Moses answered, "We will go with our young and old, with our sons and daughters, and with our flocks and herds, because we are to celebrate a festival to the LORD."
Pharaoh said, "The LORD be with you--if I let you go, along with your women and children! Clearly you are bent on evil.
No! Have only the men go; and worship the LORD, since that's what you have been asking for." Then Moses and Aaron were driven out of Pharaoh's presence.
And the LORD said to Moses, "Stretch out your hand over Egypt so that locusts will swarm over the land and devour everything growing in the fields, everything left by the hail."
So Moses stretched out his staff over Egypt, and the LORD made an east wind blow across the land all that day and all that night. By morning the wind had brought the locusts;
they invaded all Egypt and settled down in every area of the country in great numbers. Never before had there been such a plague of locusts, nor will there ever be again.
They covered all the ground until it was black. They devoured all that was left after the hail--everything growing in the fields and the fruit on the trees. Nothing green remained on tree or plant in all the land of Egypt.
Pharaoh quickly summoned Moses and Aaron and said, "I have sinned against the LORD your God and against you.
Now forgive my sin once more and pray to the LORD your God to take this deadly plague away from me."
Moses then left Pharaoh and prayed to the LORD.
And the LORD changed the wind to a very strong west wind, which caught up the locusts and carried them into the Red Sea. Not a locust was left anywhere in Egypt.
But the LORD hardened Pharaoh's heart, and he would not let the Israelites go.
Then the LORD said to Moses, "Stretch out your hand toward the sky so that darkness will spread over Egypt--darkness that can be felt."
So Moses stretched out his hand toward the sky, and total darkness covered all Egypt for three days.
No one could see anyone else or leave his place for three days. Yet all the Israelites had light in the places where they lived.
Then Pharaoh summoned Moses and said, "Go, worship the LORD. Even your women and children may go with you; only leave your flocks and herds behind."
But Moses said, "You must allow us to have sacrifices and burnt offerings to present to the LORD our God.
Our livestock too must go with us; not a hoof is to be left behind. We have to use some of them in worshiping the LORD our God, and until we get there we will not know what we are to use to worship the LORD."
But the LORD hardened Pharaoh's heart, and he was not willing to let them go.
Pharaoh said to Moses, "Get out of my sight! Make sure you do not appear before me again! The day you see my face you will die."
"Just as you say," Moses replied, "I will never appear before you again."
Give thanks to the LORD, call on his name; make known among the nations what he has done.
Sing to him, sing praise to him; tell of all his wonderful acts.
Glory in his holy name; let the hearts of those who seek the LORD rejoice.
Look to the LORD and his strength; seek his face always.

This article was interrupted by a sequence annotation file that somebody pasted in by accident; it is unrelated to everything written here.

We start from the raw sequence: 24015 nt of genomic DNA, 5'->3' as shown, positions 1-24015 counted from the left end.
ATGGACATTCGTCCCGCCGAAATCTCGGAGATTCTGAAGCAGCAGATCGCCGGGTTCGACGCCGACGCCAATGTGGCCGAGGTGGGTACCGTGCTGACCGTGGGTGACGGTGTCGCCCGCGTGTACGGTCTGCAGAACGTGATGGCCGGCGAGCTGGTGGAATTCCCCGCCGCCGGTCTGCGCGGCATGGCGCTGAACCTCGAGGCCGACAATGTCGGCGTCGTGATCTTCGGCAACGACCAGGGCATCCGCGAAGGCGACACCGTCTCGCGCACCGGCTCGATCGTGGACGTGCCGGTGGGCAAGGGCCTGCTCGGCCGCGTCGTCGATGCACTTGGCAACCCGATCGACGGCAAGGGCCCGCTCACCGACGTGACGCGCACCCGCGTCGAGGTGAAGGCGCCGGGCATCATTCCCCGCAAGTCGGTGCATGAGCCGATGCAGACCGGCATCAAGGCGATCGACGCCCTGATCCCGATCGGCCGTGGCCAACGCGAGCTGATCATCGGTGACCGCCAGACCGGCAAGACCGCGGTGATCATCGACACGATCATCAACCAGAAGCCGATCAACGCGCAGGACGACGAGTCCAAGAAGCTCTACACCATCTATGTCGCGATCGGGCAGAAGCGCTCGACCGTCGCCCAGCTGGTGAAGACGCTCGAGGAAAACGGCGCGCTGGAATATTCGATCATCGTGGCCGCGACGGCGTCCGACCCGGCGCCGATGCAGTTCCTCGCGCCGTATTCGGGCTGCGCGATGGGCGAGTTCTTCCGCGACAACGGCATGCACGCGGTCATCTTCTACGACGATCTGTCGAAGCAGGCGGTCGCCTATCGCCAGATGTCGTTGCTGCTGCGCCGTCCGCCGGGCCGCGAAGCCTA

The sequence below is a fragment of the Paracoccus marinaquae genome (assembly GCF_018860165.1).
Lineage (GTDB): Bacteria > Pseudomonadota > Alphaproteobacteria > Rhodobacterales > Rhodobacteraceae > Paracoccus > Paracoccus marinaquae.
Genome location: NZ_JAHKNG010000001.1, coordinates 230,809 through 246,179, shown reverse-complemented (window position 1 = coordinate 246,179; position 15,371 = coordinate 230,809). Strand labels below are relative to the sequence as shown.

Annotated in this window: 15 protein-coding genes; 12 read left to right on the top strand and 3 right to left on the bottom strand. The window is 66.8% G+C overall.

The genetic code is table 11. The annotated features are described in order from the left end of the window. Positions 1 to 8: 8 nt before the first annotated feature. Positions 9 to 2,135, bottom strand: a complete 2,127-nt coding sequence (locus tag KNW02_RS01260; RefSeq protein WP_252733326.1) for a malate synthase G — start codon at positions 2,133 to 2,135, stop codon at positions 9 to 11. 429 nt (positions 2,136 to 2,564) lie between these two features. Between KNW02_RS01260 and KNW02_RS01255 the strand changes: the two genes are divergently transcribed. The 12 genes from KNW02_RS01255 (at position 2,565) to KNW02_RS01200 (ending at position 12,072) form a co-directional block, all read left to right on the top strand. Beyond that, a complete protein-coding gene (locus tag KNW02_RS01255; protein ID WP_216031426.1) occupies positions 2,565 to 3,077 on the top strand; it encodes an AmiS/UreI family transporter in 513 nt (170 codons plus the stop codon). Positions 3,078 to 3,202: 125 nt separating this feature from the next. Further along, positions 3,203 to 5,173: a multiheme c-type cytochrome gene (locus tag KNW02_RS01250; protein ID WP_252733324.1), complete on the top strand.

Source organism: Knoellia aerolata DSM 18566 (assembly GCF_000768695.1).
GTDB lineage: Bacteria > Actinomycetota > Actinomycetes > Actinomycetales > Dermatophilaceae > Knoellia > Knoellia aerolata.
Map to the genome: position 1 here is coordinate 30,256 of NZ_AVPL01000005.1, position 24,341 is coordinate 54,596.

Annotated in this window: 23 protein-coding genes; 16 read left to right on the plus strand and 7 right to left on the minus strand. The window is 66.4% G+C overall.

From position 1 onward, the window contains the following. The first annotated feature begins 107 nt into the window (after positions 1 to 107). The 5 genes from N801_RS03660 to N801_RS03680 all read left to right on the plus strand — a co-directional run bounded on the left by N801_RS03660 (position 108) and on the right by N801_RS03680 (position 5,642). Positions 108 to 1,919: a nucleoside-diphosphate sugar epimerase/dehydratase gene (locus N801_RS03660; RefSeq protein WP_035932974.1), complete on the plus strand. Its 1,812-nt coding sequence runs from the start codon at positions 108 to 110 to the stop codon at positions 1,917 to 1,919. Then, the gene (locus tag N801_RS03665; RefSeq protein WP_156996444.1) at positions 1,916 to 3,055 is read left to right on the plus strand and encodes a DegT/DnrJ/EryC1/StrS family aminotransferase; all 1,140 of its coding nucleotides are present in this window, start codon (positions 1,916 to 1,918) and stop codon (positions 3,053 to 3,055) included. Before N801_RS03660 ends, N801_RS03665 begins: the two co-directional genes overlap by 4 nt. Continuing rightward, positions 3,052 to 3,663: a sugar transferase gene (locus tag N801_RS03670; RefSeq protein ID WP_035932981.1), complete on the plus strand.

Remember the wonders he has done, his miracles, and the judgments he pronounced,
O descendants of Abraham his servant, O sons of Jacob, his chosen ones.
He is the LORD our God; his judgments are in all the earth.
He remembers his covenant forever, the word he commanded, for a thousand generations,
the covenant he made with Abraham, the oath he swore to Isaac.
He confirmed it to Jacob as a decree, to Israel as an everlasting covenant:
"To you I will give the land of Canaan as the portion you will inherit."
When they were but few in number, few indeed, and strangers in it,
they wandered from nation to nation, from one kingdom to another.
He allowed no one to oppress them; for their sake he rebuked kings:
"Do not touch my anointed ones; do my prophets no harm."
He called down famine on the land and destroyed all their supplies of food;
and he sent a man before them-- Joseph, sold as a slave.
They bruised his feet with shackles, his neck was put in irons,
till what he foretold came to pass, till the word of the LORD proved him true.
The king sent and released him, the ruler of peoples set him free.
He made him master of his household, ruler over all he possessed,
to instruct his princes as he pleased and teach his elders wisdom.
Then Israel entered Egypt; Jacob lived as an alien in the land of Ham.
The LORD made his people very fruitful; he made them too numerous for their foes,
whose hearts he turned to hate his people, to conspire against his servants.
He sent Moses his servant, and Aaron, whom he had chosen.
They performed his miraculous signs among them, his wonders in the land of Ham.
He sent darkness and made the land dark-- for had they not rebelled against his words?
He turned their waters into blood, causing their fish to die.
Their land teemed with frogs, which went up into the bedrooms of their rulers.
He spoke, and there came swarms of flies, and gnats throughout their country.
He turned their rain into hail, with lightning throughout their land;
he struck down their vines and fig trees and shattered the trees of their country.
He spoke, and the locusts came, grasshoppers without number;
they ate up every green thing in their land, ate up the produce of their soil.
Then he struck down all the firstborn in their land, the firstfruits of all their manhood.
He brought out Israel, laden with silver and gold, and from among their tribes no one faltered.
Egypt was glad when they left, because dread of Israel had fallen on them.
He spread out a cloud as a covering, and a fire to give light at night.
They asked, and he brought them quail and satisfied them with the bread of heaven.
He opened the rock, and water gushed out; like a river it flowed in the desert.
For he remembered his holy promise given to his servant Abraham.
He brought out his people with rejoicing, his chosen ones with shouts of joy;
he gave them the lands of the nations, and they fell heir to what others had toiled for--
that they might keep his precepts and observe his laws. Praise the LORD.